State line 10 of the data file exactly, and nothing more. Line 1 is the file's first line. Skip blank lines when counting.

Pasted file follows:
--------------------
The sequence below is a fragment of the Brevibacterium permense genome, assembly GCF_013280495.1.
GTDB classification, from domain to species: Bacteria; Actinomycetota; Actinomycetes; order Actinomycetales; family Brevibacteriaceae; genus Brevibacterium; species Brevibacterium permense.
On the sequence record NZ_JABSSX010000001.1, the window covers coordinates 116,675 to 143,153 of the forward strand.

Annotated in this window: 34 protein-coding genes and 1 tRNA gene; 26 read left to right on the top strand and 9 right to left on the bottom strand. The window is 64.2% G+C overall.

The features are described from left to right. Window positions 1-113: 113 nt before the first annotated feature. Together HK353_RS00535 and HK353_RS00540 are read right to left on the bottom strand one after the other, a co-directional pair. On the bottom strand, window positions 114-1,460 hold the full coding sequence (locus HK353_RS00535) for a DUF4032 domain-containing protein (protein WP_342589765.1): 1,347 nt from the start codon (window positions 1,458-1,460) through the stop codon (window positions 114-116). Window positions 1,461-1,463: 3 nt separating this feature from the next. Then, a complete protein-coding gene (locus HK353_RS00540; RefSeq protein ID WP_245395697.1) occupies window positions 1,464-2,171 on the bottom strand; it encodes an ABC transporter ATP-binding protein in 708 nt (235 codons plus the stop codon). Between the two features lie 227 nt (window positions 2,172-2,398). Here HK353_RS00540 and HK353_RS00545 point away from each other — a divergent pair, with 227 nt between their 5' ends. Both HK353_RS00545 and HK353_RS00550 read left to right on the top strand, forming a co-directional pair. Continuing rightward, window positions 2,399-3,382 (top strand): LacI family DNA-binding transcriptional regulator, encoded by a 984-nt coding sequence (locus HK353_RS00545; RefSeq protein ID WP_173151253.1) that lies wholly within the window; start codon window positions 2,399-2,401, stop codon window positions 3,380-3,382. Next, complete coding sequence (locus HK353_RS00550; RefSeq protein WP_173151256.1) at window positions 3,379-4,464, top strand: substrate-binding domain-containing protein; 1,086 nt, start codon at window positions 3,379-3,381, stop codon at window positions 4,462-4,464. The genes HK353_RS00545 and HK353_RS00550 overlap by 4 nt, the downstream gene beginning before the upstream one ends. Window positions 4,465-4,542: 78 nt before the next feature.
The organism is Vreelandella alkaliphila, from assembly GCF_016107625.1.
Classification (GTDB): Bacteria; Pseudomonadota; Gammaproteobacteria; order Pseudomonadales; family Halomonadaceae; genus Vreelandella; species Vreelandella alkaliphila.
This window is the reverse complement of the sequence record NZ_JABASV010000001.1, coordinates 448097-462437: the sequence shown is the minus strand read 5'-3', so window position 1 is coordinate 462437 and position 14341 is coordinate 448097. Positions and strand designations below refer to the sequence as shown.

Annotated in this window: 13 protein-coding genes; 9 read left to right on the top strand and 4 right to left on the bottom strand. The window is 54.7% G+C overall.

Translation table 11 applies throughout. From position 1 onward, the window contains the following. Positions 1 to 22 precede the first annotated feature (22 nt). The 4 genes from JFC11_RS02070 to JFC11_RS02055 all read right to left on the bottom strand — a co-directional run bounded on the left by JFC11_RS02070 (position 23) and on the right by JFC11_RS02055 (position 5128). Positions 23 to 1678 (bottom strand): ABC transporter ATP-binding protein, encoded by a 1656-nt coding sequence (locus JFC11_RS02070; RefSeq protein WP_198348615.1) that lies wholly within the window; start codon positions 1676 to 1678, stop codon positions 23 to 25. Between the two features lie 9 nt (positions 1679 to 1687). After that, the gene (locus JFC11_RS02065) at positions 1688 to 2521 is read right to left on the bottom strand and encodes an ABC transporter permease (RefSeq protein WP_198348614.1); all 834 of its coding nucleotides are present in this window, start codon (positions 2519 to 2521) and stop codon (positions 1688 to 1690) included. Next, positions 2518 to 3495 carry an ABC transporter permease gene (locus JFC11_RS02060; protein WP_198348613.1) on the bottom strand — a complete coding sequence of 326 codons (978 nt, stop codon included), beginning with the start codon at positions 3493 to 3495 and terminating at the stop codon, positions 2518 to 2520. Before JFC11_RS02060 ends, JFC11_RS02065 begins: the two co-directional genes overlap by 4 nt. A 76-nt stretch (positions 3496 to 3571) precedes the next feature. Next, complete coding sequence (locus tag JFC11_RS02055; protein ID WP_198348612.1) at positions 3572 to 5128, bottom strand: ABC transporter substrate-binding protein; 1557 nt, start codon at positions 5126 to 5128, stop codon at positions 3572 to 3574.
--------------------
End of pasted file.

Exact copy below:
Translation table 11 applies throughout. From position 1 onward, the window contains the following. Positions 1 to 22 precede the first annotated feature (22 nt). The 4 genes from JFC11_RS02070 to JFC11_RS02055 all read right to left on the bottom strand — a co-directional run bounded on the left by JFC11_RS02070 (position 23) and on the right by JFC11_RS02055 (position 5128). Positions 23 to 1678 (bottom strand): ABC transporter ATP-binding protein, encoded by a 1656-nt coding sequence (locus JFC11_RS02070; RefSeq protein WP_198348615.1) that lies wholly within the window; start codon positions 1676 to 1678, stop codon positions 23 to 25. Between the two features lie 9 nt (positions 1679 to 1687). After that, the gene (locus JFC11_RS02065) at positions 1688 to 2521 is read right to left on the bottom strand and encodes an ABC transporter permease (RefSeq protein WP_198348614.1); all 834 of its coding nucleotides are present in this window, start codon (positions 2519 to 2521) and stop codon (positions 1688 to 1690) included. Next, positions 2518 to 3495 carry an ABC transporter permease gene (locus JFC11_RS02060; protein WP_198348613.1) on the bottom strand — a complete coding sequence of 326 codons (978 nt, stop codon included), beginning with the start codon at positions 3493 to 3495 and terminating at the stop codon, positions 2518 to 2520. Before JFC11_RS02060 ends, JFC11_RS02065 begins: the two co-directional genes overlap by 4 nt. A 76-nt stretch (positions 3496 to 3571) precedes the next feature. Next, complete coding sequence (locus tag JFC11_RS02055; protein ID WP_198348612.1) at positions 3572 to 5128, bottom strand: ABC transporter substrate-binding protein; 1557 nt, start codon at positions 5126 to 5128, stop codon at positions 3572 to 3574.